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POPEN(3)		   Linux Programmer's Manual		      POPEN(3)

       popen, pclose - pipe stream to or from a process

       #include <stdio.h>

       FILE *popen(const char *command, const char *type);

       int pclose(FILE *stream);

   Feature Test Macro Requirements for glibc (see feature_test_macros(7)):

       popen(), pclose():

       The popen() function opens a process by creating a pipe,	 forking,  and
       invoking	 the shell.  Since a pipe is by definition unidirectional, the
       type argument may specify  only	reading	 or  writing,  not  both;  the
       resulting stream is correspondingly read-only or write-only.

       The  command argument is a pointer to a null-terminated string contain‐
       ing a shell command line.  This command is passed to /bin/sh using  the
       -c  flag;  interpretation, if any, is performed by the shell.  The type
       argument is a pointer to a null-terminated string  which	 must  contain
       either the letter 'r' for reading or the letter 'w' for writing.	 Since
       glibc 2.9, this argument can additionally include the letter 'e', which
       causes  the close-on-exec flag (FD_CLOEXEC) to be set on the underlying
       file descriptor; see the description of the O_CLOEXEC flag  in  open(2)
       for reasons why this may be useful.

       The  return  value  from popen() is a normal standard I/O stream in all
       respects save  that  it	must  be  closed  with	pclose()  rather  than
       fclose(3).   Writing  to	 such a stream writes to the standard input of
       the command; the command's standard output is the same as that  of  the
       process	that  called  popen(),	unless	this is altered by the command
       itself.	Conversely, reading from a "popened"  stream  reads  the  com‐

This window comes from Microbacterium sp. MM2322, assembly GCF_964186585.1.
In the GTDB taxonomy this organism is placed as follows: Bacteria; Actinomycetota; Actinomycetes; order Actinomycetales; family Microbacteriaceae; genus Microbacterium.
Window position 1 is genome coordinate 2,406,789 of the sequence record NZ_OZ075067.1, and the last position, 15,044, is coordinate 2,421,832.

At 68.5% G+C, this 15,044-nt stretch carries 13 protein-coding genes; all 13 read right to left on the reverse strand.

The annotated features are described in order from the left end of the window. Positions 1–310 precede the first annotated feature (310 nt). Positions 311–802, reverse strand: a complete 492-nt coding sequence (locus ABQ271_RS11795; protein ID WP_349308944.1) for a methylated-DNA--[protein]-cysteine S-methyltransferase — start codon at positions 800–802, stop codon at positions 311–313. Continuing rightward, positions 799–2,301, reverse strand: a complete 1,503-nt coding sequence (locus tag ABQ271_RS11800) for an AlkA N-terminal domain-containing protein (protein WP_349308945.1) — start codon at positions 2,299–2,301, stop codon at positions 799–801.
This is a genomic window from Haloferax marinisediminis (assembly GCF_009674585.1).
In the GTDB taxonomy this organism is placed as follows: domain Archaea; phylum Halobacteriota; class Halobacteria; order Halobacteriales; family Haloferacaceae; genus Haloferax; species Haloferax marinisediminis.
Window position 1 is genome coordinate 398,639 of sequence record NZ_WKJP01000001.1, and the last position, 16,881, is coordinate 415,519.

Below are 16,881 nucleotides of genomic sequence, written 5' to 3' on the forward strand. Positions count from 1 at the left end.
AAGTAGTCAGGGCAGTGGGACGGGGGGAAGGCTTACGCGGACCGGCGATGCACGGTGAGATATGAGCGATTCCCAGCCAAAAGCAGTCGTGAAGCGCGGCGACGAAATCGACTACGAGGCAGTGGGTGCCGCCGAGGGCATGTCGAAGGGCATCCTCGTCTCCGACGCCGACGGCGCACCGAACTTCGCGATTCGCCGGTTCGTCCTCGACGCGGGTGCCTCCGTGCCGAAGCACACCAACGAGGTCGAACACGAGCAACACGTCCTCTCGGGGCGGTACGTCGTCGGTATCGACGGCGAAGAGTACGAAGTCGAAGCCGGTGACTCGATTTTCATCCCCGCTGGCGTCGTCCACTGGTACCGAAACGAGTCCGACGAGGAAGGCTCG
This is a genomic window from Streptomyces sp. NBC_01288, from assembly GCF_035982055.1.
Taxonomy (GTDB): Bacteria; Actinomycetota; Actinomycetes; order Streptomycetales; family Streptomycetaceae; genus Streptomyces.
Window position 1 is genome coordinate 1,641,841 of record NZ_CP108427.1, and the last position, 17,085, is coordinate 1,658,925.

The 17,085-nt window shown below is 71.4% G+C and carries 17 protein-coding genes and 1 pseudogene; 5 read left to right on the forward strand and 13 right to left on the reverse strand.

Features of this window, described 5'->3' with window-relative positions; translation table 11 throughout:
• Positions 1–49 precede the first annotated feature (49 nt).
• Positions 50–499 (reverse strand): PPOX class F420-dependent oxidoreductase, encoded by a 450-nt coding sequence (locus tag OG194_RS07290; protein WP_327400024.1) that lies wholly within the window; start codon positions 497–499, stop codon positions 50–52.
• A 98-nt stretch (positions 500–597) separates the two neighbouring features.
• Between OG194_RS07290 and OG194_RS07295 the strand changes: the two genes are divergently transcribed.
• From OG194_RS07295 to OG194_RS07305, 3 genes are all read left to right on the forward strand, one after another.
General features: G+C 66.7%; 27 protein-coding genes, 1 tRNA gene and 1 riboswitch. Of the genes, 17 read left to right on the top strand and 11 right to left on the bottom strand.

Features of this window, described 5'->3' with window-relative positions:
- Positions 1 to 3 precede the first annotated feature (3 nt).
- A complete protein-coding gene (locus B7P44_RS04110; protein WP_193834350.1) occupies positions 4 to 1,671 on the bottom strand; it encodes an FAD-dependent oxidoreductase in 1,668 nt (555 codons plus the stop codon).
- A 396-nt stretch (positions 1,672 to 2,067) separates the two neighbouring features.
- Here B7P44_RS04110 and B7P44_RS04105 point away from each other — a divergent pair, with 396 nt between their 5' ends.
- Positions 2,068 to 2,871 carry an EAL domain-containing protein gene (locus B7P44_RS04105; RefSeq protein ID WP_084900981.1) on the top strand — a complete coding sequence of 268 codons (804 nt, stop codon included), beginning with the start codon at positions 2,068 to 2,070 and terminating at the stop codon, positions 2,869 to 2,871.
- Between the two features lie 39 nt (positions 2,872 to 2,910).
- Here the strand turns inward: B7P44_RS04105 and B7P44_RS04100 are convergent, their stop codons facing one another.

mand's standard output, and the command's standard input is the same as
       that of the process that called popen().

       Note that output popen() streams are fully buffered by default.

       The pclose() function waits for the associated process to terminate and
       returns the exit status of the command as returned by wait4(2).

       The popen() function returns NULL if the fork(2) or pipe(2) calls fail,
       or if it cannot allocate memory.

       The pclose() function returns -1 if wait4(2) returns an error, or  some
       other error is detected.	 In the event of an error, these functions set
       errno to indicate the cause of the error.

       The popen() function does not set errno if memory allocation fails.  If
       the  underlying	fork(2)	 or pipe(2) fails, errno is set appropriately.
       If the type argument is invalid, and this condition is detected,	 errno
       is set to EINVAL.

       If pclose() cannot obtain the child status, errno is set to ECHILD.


       The 'e' value for type is a Linux extension.

       Since  the  standard  input  of a command opened for reading shares its
       seek offset with the process  that  called  popen(),  if	 the  original
       process	has done a buffered read, the command's input position may not
       be as expected.	Similarly, the output from a command opened for	 writ‐
       ing  may	 become	 intermingled  with that of the original process.  The
       latter can be avoided by calling fflush(3) before popen().

       Failure to execute the shell  is	 indistinguishable  from  the  shell's
       failure	to  execute command, or an immediate exit of the command.  The
       only hint is an exit status of 127.

       sh(1), fork(2),	pipe(2),  wait4(2),  fclose(3),	 fflush(3),  fopen(3),
       stdio(3), system(3)

       This  page  is  part of release 3.65 of the Linux man-pages project.  A
       description of the project, and information about reporting  bugs,  can
       be found at http://www.kernel.org/doc/man-pages/.

GNU				  2013-04-19			      POPEN(3)

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